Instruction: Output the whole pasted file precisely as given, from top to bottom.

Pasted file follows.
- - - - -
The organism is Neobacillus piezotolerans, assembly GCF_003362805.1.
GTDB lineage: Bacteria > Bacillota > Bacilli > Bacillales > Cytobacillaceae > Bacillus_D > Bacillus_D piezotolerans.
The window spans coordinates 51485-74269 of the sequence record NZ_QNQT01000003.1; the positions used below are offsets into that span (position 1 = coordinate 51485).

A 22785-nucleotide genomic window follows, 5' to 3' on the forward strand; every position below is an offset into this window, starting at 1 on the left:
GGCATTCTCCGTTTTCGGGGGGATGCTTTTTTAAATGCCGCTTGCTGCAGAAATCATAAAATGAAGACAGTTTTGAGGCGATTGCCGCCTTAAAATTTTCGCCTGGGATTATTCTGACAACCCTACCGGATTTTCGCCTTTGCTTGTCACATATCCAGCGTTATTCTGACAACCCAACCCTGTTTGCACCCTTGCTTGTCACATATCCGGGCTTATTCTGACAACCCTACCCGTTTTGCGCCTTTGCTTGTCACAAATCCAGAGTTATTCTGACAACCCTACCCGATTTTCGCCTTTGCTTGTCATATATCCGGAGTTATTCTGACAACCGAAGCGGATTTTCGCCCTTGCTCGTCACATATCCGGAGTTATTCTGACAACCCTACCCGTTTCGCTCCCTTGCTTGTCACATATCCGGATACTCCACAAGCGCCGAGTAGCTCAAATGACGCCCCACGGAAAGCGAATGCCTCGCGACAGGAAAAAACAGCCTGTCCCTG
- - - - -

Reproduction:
The organism is Neobacillus piezotolerans, assembly GCF_003362805.1.
GTDB lineage: Bacteria > Bacillota > Bacilli > Bacillales > Cytobacillaceae > Bacillus_D > Bacillus_D piezotolerans.
The window spans coordinates 51485-74269 of the sequence record NZ_QNQT01000003.1; the positions used below are offsets into that span (position 1 = coordinate 51485).

A 22785-nucleotide genomic window follows, 5' to 3' on the forward strand; every position below is an offset into this window, starting at 1 on the left:
GGCATTCTCCGTTTTCGGGGGGATGCTTTTTTAAATGCCGCTTGCTGCAGAAATCATAAAATGAAGACAGTTTTGAGGCGATTGCCGCCTTAAAATTTTCGCCTGGGATTATTCTGACAACCCTACCGGATTTTCGCCTTTGCTTGTCACATATCCAGCGTTATTCTGACAACCCAACCCTGTTTGCACCCTTGCTTGTCACATATCCGGGCTTATTCTGACAACCCTACCCGTTTTGCGCCTTTGCTTGTCACAAATCCAGAGTTATTCTGACAACCCTACCCGATTTTCGCCTTTGCTTGTCATATATCCGGAGTTATTCTGACAACCGAAGCGGATTTTCGCCCTTGCTCGTCACATATCCGGAGTTATTCTGACAACCCTACCCGTTTCGCTCCCTTGCTTGTCACATATCCGGATACTCCACAAGCGCCGAGTAGCTCAAATGACGCCCCACGGAAAGCGAATGCCTCGCGACAGGAAAAAACAGCCTGTCCCTG